University students could receive a maximum of Sh100,000 and a minimum of Sh50,000 from HELB if amendments proposed by student leaders go through, Magazine Reel has learned.
A six-member committee, representing both public and private universities, student leaders want the National Assembly to amend the bill to put into account the economic changes the country has undergone since the establishment of the HELB Act in 1995.
The committee is chaired by Felix Lone, former KUSA President while Moi University’s Justin Safari serves as the secretary.
In their submissions, students argue that the money they receive is too little against the current needs. They are also proposing a 2 percent interest rate on the loan instead of 4 percent that the leading financier of higher education currently charges.
Safari says they also want HELB to start penalizing loan beneficiaries after two years and not the current twelve months.
“We want HELB to give graduates ample time to hustle before they start paying the loan,” he told Capital Campus.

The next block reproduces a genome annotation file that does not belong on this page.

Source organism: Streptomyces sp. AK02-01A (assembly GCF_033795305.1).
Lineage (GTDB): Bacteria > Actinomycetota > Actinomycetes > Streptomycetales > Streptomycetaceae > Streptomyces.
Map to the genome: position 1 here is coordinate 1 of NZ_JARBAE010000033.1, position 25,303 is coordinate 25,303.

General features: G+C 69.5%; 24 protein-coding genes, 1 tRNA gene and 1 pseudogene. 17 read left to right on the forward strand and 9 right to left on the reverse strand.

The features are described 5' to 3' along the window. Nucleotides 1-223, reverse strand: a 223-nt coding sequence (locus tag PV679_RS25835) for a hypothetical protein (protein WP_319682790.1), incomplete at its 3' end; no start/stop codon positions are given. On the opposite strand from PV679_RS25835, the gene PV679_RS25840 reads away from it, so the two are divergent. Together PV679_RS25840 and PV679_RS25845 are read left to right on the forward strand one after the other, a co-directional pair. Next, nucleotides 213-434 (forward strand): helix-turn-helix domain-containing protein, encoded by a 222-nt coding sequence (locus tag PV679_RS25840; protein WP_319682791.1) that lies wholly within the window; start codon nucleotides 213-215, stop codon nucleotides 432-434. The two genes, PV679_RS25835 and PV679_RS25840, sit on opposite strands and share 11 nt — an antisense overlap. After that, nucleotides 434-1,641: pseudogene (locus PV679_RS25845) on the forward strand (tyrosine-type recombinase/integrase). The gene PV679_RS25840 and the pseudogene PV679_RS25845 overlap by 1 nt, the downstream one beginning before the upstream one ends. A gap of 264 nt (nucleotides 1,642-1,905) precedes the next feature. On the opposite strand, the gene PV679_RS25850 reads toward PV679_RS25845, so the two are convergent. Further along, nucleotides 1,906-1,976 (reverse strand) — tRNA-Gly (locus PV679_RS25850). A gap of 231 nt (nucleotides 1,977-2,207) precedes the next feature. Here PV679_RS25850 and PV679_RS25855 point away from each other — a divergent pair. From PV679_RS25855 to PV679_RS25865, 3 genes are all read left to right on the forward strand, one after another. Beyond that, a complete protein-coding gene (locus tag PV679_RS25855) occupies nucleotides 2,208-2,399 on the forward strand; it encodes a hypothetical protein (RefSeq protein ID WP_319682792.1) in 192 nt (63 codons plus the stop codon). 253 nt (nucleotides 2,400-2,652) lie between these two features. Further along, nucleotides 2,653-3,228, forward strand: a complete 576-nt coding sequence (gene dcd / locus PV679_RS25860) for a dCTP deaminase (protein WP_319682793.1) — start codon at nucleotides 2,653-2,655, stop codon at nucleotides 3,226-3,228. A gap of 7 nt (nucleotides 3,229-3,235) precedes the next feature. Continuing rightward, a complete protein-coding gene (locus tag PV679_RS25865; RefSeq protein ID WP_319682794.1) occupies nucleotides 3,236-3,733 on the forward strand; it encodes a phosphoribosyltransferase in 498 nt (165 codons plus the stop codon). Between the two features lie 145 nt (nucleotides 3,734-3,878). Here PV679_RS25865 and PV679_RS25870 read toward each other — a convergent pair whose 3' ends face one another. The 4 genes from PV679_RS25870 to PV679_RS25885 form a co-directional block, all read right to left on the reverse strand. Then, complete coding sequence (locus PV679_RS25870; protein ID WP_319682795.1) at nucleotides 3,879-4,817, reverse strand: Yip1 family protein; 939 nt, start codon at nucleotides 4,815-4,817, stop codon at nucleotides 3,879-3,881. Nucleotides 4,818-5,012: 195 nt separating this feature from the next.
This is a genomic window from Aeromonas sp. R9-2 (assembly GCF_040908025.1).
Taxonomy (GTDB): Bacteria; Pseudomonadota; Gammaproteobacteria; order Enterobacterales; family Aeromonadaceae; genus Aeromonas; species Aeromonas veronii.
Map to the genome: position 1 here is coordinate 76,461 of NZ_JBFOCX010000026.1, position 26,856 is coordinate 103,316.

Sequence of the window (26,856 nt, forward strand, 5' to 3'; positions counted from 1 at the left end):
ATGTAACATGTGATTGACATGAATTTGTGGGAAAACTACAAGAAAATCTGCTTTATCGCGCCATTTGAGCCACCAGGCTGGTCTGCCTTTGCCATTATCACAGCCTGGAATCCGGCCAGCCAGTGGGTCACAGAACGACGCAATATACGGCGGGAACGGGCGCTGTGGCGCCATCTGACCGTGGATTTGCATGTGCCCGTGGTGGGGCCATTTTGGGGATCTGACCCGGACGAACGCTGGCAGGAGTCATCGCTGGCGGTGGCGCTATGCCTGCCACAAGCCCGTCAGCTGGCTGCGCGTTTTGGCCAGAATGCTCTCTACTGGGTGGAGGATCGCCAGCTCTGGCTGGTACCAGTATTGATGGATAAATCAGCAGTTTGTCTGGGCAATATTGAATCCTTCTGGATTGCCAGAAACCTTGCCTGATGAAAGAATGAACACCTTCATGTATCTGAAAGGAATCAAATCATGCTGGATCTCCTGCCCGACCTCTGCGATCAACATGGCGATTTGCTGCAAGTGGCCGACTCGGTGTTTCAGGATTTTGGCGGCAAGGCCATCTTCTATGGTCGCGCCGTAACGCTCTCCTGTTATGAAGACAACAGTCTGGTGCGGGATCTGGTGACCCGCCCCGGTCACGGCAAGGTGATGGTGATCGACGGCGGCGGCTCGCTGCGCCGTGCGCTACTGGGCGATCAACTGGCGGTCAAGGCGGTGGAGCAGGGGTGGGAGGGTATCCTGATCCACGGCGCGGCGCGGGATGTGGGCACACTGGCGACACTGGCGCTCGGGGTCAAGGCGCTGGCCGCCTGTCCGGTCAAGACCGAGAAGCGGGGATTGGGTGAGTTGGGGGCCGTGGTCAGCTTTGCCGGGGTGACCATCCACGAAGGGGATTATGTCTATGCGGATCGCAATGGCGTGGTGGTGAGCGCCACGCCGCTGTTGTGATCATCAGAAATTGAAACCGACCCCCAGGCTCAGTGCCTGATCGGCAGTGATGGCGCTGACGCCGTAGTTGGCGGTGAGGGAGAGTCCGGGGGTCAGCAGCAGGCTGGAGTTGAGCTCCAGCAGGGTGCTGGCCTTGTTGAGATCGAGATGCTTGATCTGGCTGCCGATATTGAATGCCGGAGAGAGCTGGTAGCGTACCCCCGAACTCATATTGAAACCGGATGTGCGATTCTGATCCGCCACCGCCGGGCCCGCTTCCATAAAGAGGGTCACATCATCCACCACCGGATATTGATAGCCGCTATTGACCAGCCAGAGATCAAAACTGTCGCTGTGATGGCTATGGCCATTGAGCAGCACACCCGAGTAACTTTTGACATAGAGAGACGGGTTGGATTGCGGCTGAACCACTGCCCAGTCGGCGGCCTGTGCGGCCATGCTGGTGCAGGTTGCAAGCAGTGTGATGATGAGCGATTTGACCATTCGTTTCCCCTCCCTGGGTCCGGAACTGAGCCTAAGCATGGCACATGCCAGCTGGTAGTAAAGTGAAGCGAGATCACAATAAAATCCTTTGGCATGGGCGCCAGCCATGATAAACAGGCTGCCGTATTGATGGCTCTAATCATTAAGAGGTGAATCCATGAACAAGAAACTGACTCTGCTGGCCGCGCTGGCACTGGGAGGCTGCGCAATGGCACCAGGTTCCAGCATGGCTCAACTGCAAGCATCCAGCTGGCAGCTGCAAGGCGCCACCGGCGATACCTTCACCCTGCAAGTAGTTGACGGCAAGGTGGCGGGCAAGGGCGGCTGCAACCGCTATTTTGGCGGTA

If these proposals go through, he added, total orphans would receive full amount of Sh100,000 and the minimum a student would receive is Sh50,000.
In other news the Higher Education Loans Board (Helb) is owed Sh8 billion by students who have benefited from the loans issued by the board in the past. HELB Chief Executive Office, Charles Ringera told the Sunday Nation the Board needs to disburse Sh6.7 billion to 188,000 students in universities and tertiary institutions in the next four months.
10,000 freshers are depending on the Board to release funds while 44,000 continuing students are hoping to get tuition fee from Helb. Ringera says Sh1.5B has been disbursed so far.
Ringera, by the virtue of his post, has been on the spotlight over the last few months as students in different universities and colleges protest the delay in the disbursement of the loans.
Helb has moved to recover the loans from beneficiaries by working with several institutions including KRA, Kenya Federation of Employers and NSSF to track down defaulters.